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Independent Living News & Policy from the National Council on Independent Living

An Update from the Transportation Subcommittee: Disability Provisions Included in FAA Reauthorization!

On October 5, 2018, the President signed the Federal Aviation Administration (FAA) Reauthorization Act of 2018 – H.R. 302 (PDF) into law. This bill reauthorizes the FAA and other programs through 2023, and we are thrilled to report that the final bill includes several important disability provisions NCIL and other disability rights groups have been advocating for. The inclusion of these provisions is a huge win!

NCIL logo - National Council on Independent LivingOne exciting provision in the new law is the establishment of an Advisory Committee on the air travel needs of passengers with disabilities. The Advisory Committee will be established to assess and address barriers in the air travel experience. This Committee will be comprised of people with disabilities, national disability organizations, aviation industry employees, wheelchair manufacturers, and national veteran’s organizations representing disabled veterans, and we are excited for this work to get started.

Additionally, the Secretary of Transportation, in consultation with stakeholders (including disability organizations), is required to design an “Airline Passengers with Disabilities Bill of Rights” that describes the basic protections and responsibilities of covered air carriers, their employees and contractors, and people with disabilities using plain language. This Bill of Rights must minimally address the right of passengers with disabilities to be treated with respect, receive timely assistance, travel with assistive devices, receive accommodations, and file complaints. 

Importantly, the new law also requires a revision to Transportation Security Agency (TSA) officer training requirements, aiming to improve TSA screenings in collaboration with disability and veterans organizations. Additionally, TSA will be responsible for recording and identifying frequent complaints and accommodations requested, which will be used to determine best practices and recommend trainings.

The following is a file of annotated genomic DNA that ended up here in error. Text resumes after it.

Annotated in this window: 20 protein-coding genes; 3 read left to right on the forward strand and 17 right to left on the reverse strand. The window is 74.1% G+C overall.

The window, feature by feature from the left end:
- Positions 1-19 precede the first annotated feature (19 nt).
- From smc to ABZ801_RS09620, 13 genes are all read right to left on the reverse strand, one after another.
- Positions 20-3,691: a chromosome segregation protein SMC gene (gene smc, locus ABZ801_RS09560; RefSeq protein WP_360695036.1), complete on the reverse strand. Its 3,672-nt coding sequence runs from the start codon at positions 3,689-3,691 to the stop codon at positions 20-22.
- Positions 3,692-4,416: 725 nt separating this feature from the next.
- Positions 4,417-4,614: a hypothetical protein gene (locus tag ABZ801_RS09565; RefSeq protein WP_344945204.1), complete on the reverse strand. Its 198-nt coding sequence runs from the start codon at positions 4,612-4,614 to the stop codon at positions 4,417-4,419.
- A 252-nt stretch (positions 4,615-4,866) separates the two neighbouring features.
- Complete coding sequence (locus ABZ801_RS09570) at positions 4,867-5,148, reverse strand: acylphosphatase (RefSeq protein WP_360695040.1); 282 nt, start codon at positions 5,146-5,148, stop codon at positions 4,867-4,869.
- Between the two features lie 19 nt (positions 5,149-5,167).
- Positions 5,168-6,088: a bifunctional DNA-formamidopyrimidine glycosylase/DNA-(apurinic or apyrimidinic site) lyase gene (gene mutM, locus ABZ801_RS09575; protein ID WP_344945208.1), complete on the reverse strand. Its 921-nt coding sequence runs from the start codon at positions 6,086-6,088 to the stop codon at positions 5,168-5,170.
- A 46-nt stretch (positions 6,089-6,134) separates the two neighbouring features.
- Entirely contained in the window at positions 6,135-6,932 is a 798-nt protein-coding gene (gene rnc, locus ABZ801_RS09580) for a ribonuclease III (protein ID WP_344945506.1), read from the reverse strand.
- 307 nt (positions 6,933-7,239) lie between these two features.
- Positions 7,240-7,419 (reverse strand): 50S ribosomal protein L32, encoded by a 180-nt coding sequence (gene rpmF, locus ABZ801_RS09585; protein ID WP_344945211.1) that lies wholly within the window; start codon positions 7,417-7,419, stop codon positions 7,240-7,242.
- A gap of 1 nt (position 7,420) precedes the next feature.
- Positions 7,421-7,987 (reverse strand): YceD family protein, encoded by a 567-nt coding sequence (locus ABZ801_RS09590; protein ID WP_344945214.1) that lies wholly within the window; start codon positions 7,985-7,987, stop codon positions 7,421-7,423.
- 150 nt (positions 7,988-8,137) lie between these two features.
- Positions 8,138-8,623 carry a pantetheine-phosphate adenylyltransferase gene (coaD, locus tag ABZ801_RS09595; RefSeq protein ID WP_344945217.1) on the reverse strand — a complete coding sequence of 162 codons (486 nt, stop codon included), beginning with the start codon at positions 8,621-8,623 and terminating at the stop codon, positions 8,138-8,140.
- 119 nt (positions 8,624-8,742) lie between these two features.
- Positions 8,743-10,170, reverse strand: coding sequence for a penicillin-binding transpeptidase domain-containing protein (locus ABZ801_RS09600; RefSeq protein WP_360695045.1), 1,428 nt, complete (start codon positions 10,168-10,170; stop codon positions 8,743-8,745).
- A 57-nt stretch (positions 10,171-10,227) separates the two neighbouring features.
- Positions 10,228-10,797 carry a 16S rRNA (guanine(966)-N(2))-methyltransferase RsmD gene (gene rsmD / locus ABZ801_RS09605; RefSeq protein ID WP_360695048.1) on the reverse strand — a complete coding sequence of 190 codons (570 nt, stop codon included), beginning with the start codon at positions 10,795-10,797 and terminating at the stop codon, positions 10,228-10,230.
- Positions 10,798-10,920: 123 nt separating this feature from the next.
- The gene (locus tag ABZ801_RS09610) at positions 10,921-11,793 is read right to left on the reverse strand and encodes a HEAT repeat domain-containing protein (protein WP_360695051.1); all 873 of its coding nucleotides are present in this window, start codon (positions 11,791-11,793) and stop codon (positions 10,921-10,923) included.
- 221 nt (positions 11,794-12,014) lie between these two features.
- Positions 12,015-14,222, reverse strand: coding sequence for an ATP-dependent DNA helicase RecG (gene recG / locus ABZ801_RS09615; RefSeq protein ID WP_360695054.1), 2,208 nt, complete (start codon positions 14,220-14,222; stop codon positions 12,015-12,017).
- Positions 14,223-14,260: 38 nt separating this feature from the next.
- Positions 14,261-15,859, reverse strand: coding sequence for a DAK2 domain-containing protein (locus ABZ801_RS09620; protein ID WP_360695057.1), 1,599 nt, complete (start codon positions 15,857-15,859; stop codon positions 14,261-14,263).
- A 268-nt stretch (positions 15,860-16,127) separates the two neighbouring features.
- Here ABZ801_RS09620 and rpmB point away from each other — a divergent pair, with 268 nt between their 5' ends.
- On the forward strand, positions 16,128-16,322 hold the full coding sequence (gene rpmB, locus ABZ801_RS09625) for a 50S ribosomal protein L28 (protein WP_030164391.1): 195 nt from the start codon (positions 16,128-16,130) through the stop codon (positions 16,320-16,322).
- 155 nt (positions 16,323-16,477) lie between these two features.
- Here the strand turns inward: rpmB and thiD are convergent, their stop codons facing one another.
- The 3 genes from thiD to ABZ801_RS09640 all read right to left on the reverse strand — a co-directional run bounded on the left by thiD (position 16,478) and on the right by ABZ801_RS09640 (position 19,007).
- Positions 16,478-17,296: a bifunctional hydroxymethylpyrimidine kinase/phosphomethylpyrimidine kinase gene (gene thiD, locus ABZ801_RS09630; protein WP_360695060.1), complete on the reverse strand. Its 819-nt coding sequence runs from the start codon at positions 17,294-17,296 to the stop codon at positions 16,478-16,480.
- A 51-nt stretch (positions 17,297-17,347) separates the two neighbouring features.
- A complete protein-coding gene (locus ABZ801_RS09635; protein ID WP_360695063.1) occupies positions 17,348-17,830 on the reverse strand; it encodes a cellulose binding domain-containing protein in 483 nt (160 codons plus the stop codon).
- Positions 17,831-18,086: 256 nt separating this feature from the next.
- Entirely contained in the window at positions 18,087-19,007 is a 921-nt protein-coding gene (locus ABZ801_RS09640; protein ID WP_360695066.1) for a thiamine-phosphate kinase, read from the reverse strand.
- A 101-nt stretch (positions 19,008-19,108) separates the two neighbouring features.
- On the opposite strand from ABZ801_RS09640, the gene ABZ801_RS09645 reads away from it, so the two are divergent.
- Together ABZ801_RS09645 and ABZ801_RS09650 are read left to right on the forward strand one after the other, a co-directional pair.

The new law includes some other important disability-related requirements as well, including a study on the feasibility of in-cabin wheelchair restraint systems and subsequent accommodations, a study to review airport accessibility best practices, and a review of practices for ticketing, pre-flight seat assignments, and stowing of assistive devices for disabled passengers. The new law also increases penalties for bodily harm or damage to wheelchairs or other mobility devices, requires that a report be written on the availability of lavatories on commercial aircraft, which must include the ability of disabled passengers to access them, and includes a “Sense of Congress” that the aviation industry and stakeholders have to work to ensure disabled people have equal access to air travel.

The FAA Reauthorization Act of 2018 holds a great deal of promise for equal access, accommodations, and accountability to disabled airline passengers, and we are grateful to the disability advocates and the champions in Congress who worked hard to ensure these provisions ended up in the final bill!